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splitting up a /20 (was: Class B Address)
From: William Allen Simpson <wsimpson () greendragon com>
Date: Tue, 06 Jun 2000 14:09:40 -0400


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Matt Cramer wrote:
My company has a /20 out of the traditional Class C space.  We want to use
those addresses rather than the addresses our ISP would give us.  We have
asked the ISP if they can announce a /24 out of that block, and they have
said "sure".  However, I have read here about announcement filtering.

Will certain providers filter that /24?  We have two reasons for using our
own space.  First, we can get redundancy by connecting with two ISPs and
having them both announce the network (or have one announce if the other
dies).  

Multi-homing redundancy is a good thing, assuming that you have undertaken 
multiple service entrances to your facilities, and prevented your circuits 
from being "groomed" into the same cable elsewhere.  Several such concerns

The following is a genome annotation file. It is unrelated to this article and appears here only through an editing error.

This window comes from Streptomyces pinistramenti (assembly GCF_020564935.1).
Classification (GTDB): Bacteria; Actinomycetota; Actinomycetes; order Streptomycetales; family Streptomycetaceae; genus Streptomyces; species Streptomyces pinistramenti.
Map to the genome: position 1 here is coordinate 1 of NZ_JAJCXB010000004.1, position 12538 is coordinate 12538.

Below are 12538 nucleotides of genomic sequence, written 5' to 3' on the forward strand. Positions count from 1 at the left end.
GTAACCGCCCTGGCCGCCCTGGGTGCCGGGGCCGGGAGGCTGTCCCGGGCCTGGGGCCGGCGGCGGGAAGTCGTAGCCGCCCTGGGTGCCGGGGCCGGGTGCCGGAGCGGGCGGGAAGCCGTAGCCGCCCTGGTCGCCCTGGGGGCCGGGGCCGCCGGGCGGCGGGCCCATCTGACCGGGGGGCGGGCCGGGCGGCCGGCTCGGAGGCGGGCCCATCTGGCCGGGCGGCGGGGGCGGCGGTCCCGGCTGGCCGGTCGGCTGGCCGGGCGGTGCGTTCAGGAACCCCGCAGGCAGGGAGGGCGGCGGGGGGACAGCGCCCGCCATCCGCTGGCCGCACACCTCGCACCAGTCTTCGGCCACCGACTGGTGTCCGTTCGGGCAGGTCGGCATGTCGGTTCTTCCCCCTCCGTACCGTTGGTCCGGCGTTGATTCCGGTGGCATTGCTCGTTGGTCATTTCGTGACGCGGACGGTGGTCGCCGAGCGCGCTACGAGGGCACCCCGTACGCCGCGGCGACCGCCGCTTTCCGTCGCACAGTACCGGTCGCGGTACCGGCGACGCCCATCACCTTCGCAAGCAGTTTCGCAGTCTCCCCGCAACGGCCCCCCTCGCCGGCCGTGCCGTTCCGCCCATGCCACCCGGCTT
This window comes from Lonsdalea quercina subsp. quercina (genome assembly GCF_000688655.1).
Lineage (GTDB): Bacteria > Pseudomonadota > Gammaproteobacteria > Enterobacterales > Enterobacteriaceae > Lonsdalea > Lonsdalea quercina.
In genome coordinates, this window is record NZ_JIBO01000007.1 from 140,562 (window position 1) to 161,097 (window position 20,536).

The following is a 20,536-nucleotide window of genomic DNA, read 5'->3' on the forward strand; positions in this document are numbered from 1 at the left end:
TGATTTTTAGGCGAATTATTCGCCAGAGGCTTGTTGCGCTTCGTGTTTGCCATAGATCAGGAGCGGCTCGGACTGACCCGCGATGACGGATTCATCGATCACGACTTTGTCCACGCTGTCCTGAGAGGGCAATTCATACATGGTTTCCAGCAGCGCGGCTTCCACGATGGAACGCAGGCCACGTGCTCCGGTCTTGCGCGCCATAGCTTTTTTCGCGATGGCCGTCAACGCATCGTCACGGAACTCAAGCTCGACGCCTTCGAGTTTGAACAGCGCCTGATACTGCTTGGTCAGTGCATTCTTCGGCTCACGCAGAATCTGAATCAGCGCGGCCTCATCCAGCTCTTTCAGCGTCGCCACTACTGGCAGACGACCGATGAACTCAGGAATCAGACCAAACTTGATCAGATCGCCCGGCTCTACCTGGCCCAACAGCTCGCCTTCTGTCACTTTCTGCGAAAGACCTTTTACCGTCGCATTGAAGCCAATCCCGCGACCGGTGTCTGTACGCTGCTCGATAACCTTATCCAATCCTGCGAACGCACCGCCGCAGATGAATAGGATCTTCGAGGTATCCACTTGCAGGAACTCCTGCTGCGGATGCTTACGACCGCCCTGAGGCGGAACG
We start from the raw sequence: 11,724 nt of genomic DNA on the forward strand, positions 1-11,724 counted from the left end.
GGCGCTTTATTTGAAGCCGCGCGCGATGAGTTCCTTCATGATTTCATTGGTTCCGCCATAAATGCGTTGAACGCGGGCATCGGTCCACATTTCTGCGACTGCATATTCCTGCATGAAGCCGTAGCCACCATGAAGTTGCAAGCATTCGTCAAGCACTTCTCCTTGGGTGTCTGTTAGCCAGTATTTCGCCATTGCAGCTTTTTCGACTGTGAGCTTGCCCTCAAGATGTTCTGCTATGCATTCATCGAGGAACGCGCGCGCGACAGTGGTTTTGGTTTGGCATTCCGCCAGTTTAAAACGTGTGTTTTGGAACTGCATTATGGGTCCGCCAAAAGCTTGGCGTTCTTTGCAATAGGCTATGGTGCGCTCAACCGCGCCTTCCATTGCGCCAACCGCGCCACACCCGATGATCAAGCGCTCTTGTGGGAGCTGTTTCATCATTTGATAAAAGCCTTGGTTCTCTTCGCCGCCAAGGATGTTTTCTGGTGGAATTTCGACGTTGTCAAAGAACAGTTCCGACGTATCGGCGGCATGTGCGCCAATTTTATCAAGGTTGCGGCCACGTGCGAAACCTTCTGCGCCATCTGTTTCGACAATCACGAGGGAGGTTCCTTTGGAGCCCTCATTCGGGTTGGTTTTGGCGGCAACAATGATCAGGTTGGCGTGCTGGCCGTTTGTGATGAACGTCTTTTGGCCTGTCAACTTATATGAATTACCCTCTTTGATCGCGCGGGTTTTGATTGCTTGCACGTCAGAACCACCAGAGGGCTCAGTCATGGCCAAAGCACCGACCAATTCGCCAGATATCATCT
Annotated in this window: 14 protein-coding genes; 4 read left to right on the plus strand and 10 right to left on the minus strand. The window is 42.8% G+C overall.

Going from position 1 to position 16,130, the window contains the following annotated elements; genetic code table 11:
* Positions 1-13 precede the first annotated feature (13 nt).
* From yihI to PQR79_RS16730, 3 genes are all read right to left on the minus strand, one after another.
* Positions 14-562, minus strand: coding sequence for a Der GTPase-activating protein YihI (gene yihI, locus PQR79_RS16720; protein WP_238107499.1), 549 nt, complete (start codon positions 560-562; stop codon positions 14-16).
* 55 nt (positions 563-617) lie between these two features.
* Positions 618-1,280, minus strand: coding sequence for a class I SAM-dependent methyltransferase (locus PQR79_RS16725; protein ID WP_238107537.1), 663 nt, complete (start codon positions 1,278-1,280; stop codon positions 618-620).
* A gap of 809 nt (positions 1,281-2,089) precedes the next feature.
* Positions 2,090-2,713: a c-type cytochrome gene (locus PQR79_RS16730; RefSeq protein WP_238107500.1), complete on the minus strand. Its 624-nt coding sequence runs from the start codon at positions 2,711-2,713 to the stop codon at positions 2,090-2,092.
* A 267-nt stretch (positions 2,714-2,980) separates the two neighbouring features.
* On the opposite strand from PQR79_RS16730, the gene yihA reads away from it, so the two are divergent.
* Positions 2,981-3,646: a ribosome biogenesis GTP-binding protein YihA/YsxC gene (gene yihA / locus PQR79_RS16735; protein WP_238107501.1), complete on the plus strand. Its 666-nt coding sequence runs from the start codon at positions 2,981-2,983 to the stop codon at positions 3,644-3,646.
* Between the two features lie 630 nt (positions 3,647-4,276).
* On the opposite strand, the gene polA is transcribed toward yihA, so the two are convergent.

have been described recently on this list.

Otherwise, your multi-homing makes no sense.  Experience has shown that 
failures are more likely to occur in your local facilities than in 
the provider(s). 


Second, we can carve up our /20 in /24s and use them for different
Internet POPs for our company (e.g. one in the states, one in Europe, one
in the Pacific Rim, etc.).

A /20 that is split up into /24s should be filtered!

REMEMBER: IP addresses are related to network TOPOLOGY, not your company 
administration.  Dividing a set of "related" addresses into unrelated 
topology (split by oceans) increases the routing costs of everyone else.


I am primarily a security person but unfortunately our LAN and WAN people
know less about this than I so I am trying to decide what we should do.
Any help or information about the logical design I mentioned would be
greatly appreciated.

What you should do is this: look up the adjacent /20 and offer to 
give them the addresses.  They might make better use of them.

(I cannot tell which /20 you might be talking about, as you don't seem 
to use them for your DNS, using ATT, PSI, and others instead.)


BTW: I see that your company is a major DNS polluter, registering many 
business terms in .com .net and .org, and pirating the ArmstrongSucks
.com .net .org.  No actual servers seem to be present....  Are there 
really international .net operators that hate Armstrong?  And your 
company funds and hosts the discussion?

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